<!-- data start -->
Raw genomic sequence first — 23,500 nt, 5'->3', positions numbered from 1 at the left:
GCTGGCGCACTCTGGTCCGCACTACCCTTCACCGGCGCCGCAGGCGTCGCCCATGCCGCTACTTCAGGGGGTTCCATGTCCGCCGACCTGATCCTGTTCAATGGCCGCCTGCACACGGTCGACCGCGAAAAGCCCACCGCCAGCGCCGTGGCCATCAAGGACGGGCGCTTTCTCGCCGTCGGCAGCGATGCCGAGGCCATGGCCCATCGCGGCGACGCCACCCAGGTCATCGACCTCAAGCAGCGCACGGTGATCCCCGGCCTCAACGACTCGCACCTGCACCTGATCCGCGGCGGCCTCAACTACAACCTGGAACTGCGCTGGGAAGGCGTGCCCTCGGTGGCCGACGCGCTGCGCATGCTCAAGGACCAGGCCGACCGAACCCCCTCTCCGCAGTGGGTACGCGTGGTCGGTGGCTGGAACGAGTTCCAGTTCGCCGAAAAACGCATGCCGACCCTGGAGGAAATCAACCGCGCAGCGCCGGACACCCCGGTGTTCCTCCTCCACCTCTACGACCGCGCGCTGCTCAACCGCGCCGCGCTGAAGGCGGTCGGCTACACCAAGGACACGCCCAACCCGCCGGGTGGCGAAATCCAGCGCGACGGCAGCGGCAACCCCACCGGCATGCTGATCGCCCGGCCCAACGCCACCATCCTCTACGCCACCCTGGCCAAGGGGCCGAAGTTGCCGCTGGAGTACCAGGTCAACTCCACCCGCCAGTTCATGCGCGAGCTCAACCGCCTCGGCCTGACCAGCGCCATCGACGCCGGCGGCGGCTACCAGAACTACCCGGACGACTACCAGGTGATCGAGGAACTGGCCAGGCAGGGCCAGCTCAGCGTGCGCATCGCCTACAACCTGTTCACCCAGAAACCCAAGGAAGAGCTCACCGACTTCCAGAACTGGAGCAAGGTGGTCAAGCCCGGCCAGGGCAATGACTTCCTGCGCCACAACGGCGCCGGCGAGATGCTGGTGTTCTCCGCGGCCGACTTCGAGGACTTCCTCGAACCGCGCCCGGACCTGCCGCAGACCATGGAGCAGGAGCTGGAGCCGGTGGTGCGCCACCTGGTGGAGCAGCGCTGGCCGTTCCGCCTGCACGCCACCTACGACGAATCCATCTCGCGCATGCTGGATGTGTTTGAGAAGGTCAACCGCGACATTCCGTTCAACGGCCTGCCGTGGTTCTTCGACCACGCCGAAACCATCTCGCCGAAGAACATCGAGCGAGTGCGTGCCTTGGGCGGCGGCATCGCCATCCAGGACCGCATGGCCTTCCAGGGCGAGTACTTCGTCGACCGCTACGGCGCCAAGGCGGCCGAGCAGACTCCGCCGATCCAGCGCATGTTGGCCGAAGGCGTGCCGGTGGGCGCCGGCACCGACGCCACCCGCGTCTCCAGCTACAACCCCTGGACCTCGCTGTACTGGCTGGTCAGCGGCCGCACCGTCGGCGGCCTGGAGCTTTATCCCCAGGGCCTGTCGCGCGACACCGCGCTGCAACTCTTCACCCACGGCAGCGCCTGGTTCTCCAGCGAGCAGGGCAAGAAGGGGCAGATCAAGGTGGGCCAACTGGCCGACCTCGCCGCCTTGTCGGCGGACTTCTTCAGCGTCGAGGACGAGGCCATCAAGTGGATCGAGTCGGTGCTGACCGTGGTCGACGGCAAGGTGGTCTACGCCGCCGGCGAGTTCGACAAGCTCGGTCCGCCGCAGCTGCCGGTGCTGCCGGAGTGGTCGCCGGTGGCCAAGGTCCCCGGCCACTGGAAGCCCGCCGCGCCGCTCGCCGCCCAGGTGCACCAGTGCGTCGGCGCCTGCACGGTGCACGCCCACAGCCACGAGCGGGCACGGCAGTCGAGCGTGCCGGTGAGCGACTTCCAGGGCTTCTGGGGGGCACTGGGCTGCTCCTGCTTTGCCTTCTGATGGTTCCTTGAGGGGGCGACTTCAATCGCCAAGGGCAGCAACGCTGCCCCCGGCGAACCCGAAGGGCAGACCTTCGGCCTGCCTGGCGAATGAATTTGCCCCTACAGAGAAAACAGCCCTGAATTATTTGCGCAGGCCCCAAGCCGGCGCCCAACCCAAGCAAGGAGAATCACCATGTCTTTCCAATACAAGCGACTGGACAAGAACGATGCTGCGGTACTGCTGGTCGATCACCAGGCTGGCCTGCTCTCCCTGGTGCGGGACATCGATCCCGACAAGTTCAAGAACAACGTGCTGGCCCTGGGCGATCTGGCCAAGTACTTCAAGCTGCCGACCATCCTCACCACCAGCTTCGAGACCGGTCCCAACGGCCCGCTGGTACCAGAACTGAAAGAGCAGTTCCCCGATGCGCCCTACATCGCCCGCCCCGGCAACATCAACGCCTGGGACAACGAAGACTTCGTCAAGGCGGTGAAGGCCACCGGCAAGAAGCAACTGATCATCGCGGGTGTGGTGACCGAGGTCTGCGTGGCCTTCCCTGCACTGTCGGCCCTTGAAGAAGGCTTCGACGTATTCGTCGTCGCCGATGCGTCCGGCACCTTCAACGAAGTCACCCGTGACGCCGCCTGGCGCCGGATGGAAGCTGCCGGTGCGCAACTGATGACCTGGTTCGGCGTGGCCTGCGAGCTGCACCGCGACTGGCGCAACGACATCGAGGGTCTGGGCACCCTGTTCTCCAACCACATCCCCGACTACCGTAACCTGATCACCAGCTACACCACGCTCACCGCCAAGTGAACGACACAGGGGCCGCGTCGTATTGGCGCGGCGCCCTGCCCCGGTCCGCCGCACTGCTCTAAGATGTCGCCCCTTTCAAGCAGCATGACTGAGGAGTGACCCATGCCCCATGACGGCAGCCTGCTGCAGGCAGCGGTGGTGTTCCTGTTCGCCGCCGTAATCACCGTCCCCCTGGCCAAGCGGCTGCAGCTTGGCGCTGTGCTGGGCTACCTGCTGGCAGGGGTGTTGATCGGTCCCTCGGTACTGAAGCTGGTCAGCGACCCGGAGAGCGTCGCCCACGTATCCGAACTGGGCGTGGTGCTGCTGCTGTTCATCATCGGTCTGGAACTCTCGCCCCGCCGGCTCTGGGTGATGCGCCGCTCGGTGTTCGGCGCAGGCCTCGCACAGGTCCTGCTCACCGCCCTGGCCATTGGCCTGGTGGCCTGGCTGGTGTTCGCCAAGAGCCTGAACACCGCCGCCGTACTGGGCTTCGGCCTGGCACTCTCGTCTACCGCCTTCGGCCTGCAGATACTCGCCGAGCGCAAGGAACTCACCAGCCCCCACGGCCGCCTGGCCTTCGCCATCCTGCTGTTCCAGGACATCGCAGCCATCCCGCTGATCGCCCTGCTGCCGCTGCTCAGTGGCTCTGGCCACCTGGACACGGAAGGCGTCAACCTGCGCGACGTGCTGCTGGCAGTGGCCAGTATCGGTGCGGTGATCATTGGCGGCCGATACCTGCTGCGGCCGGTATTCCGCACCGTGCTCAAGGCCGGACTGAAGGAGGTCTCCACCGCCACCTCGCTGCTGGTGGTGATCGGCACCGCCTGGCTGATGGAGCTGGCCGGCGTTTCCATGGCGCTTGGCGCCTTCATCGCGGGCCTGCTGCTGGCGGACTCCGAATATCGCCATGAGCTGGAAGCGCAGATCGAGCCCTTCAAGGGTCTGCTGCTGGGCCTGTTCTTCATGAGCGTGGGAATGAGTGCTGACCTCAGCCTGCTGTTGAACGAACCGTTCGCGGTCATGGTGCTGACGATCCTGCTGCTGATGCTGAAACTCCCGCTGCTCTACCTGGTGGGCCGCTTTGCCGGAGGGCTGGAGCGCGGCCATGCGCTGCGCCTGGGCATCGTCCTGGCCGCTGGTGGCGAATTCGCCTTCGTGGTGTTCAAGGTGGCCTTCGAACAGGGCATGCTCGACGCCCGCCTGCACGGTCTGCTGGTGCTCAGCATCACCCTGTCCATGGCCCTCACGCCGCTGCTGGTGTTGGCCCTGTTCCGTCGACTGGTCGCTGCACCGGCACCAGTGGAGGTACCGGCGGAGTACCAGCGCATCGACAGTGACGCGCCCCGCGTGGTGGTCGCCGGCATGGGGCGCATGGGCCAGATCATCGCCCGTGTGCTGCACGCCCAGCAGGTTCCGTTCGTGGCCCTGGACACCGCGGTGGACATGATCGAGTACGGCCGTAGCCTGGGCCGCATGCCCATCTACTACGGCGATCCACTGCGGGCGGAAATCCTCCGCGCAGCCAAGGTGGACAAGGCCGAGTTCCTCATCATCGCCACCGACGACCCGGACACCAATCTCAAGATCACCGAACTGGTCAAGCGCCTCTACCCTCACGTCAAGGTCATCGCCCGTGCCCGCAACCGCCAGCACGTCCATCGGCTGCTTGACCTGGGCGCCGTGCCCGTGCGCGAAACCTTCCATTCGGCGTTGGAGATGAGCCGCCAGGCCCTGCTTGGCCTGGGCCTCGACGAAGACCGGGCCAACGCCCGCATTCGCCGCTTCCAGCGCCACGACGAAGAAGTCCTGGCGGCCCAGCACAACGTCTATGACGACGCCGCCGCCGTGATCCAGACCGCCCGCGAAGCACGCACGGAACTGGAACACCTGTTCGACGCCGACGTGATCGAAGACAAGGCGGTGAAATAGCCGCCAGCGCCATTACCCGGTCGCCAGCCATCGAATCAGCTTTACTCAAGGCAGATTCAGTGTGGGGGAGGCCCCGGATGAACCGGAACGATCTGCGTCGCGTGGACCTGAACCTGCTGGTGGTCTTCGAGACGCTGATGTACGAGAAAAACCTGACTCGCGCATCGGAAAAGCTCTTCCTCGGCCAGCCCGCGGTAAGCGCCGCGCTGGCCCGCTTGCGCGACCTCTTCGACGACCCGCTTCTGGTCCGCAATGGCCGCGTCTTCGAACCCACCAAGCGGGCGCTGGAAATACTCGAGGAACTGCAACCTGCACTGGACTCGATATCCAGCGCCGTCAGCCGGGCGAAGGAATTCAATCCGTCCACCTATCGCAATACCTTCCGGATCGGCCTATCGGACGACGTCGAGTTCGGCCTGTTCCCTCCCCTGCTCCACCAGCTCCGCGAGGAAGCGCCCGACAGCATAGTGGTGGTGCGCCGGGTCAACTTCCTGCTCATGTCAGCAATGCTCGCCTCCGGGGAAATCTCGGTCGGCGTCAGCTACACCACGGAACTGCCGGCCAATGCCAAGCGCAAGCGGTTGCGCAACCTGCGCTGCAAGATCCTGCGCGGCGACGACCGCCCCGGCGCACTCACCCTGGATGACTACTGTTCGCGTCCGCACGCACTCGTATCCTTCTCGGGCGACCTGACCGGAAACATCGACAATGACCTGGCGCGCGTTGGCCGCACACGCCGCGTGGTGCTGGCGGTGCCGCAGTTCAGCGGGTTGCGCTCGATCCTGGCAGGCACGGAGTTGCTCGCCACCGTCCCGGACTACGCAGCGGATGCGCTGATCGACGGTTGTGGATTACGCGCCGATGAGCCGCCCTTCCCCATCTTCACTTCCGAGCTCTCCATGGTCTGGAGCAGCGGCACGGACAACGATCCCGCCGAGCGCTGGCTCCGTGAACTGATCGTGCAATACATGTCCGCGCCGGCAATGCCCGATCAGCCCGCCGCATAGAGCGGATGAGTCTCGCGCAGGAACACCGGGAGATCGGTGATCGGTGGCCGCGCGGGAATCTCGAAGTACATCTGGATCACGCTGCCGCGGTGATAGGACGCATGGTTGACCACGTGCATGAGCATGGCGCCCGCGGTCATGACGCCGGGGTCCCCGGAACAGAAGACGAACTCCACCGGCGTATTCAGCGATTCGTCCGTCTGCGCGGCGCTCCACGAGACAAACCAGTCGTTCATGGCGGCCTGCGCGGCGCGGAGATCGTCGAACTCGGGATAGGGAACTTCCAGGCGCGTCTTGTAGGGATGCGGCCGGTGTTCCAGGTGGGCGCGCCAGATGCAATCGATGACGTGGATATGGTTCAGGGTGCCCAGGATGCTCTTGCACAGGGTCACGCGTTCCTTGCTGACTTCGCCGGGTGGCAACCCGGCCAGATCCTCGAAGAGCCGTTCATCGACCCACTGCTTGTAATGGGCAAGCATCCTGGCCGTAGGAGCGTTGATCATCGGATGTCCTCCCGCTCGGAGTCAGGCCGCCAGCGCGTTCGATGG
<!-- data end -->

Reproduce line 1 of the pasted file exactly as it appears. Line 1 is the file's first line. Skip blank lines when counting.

Raw genomic sequence first — 23,500 nt, 5'->3', positions numbered from 1 at the left: